Aquaman

21 Dec

‘Aquaman’: Once we’re in the swim of things, there’s too much for newly hip hero to handle

Image result for aquaman

 

On film, DC Comics heroes seem to have heavier backstories than those from the Marvel Universe. You know: Most comes from another planet or an isolated island or underworld and could crush a human with a super burst of flatulence, yet somehow they love us, and there’s deep lore and rules we must be spoon-fed for at least 45 minutes before they ingratiate themselves into our society and ultimately take on the noble task of saving us from certain annihilation.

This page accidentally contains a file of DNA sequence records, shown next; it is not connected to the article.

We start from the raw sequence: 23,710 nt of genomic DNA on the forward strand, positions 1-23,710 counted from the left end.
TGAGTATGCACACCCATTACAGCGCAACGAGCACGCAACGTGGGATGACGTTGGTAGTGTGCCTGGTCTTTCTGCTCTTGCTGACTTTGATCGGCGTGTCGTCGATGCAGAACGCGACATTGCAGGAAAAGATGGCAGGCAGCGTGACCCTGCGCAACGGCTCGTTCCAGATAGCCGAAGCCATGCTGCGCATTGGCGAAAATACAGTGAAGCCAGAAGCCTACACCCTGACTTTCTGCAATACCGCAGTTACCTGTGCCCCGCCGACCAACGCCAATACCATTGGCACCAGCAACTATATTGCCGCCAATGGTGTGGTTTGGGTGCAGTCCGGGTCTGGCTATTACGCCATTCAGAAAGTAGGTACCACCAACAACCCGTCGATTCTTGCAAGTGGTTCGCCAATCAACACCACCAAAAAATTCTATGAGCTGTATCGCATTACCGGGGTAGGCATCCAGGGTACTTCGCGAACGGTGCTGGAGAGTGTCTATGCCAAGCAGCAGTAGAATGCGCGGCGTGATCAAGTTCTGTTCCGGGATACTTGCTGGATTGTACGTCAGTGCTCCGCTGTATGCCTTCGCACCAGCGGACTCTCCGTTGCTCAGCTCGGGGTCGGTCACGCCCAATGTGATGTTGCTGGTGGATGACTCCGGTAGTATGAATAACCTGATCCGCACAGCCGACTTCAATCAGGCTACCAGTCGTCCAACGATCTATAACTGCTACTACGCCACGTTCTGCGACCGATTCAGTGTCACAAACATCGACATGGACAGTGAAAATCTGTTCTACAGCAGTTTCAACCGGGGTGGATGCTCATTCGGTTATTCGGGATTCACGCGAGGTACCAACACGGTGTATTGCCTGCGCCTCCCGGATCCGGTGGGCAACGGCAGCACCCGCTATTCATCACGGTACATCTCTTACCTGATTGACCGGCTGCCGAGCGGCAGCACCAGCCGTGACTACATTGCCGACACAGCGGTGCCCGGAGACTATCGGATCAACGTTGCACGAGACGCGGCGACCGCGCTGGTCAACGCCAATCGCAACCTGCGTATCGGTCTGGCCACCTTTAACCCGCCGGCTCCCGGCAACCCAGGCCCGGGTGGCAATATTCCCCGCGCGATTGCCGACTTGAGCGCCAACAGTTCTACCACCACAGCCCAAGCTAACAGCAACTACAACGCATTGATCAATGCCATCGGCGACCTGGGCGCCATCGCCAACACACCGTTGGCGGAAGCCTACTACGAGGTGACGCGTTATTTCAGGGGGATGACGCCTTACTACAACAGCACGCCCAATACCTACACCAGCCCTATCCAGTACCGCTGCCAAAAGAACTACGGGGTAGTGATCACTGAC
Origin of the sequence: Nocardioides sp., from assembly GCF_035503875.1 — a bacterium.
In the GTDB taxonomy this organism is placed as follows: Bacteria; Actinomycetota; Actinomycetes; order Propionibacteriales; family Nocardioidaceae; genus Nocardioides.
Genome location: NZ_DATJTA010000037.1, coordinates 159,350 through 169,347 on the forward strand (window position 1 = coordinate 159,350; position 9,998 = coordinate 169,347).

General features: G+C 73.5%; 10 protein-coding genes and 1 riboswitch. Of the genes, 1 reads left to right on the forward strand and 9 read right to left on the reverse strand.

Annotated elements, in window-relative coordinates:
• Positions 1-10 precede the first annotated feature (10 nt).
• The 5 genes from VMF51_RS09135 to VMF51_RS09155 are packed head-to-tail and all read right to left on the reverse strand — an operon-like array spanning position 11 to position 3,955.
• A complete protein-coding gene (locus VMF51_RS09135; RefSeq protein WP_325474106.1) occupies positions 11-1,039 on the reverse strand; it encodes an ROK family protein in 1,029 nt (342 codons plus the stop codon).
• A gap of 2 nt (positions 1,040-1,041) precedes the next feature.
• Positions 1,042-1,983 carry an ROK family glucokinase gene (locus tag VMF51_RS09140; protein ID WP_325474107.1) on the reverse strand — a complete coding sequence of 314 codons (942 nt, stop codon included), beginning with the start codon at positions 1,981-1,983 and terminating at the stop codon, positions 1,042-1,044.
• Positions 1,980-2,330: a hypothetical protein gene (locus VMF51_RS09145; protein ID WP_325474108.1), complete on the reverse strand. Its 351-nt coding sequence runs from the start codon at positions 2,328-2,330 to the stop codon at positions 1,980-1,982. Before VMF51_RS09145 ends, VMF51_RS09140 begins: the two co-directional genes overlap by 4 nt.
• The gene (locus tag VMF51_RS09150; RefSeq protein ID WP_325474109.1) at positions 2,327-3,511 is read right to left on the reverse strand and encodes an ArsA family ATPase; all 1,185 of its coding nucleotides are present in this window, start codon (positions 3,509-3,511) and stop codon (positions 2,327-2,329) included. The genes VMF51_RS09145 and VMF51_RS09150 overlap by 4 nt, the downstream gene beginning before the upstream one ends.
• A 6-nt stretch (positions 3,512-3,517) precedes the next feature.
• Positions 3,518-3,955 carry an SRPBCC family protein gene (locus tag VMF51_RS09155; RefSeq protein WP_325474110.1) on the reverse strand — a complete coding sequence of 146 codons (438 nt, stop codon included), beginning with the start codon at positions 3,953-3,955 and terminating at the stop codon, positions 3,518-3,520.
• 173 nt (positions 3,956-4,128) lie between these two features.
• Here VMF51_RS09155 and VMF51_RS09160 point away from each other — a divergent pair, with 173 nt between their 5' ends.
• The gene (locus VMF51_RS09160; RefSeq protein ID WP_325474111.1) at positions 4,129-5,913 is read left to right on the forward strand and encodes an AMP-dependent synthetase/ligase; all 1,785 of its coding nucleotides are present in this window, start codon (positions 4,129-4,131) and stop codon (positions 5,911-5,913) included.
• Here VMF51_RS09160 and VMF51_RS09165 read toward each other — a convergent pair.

“Aquaman” is no different. Even before the buff surfer dude – Jason Momoa, who looks like The Rock draped in long tresses and with an extra battery of tribal tats – dips his toe in the water, we get a lighthouse caretaker named Tom (Temuera Morrison) toiling away in the chilly northern coast of Maine and one stormy day finding a beauty washed up on the rocks, glistening trident still in her clutch. This fantastic vision, something of a blend of Daryl Hannah in “Splash” and Gal Gadot in “Wonder Woman” is, in fact, Nicole Kidman with a touch of CGI to make her look more in her 20s than her current vintage – not that she needs it. Kidman is Atlanna, the escaped sea warrior daughter of one of the kings of Atlantis. After eating much of Tom’s goldfish Daryl Hannah style, the two become lovers and bear a son: Arthur, who on a class trip to the New England Aquarium is able to summon the biggest shark in the tank to scare the bejesus out of the class bullies.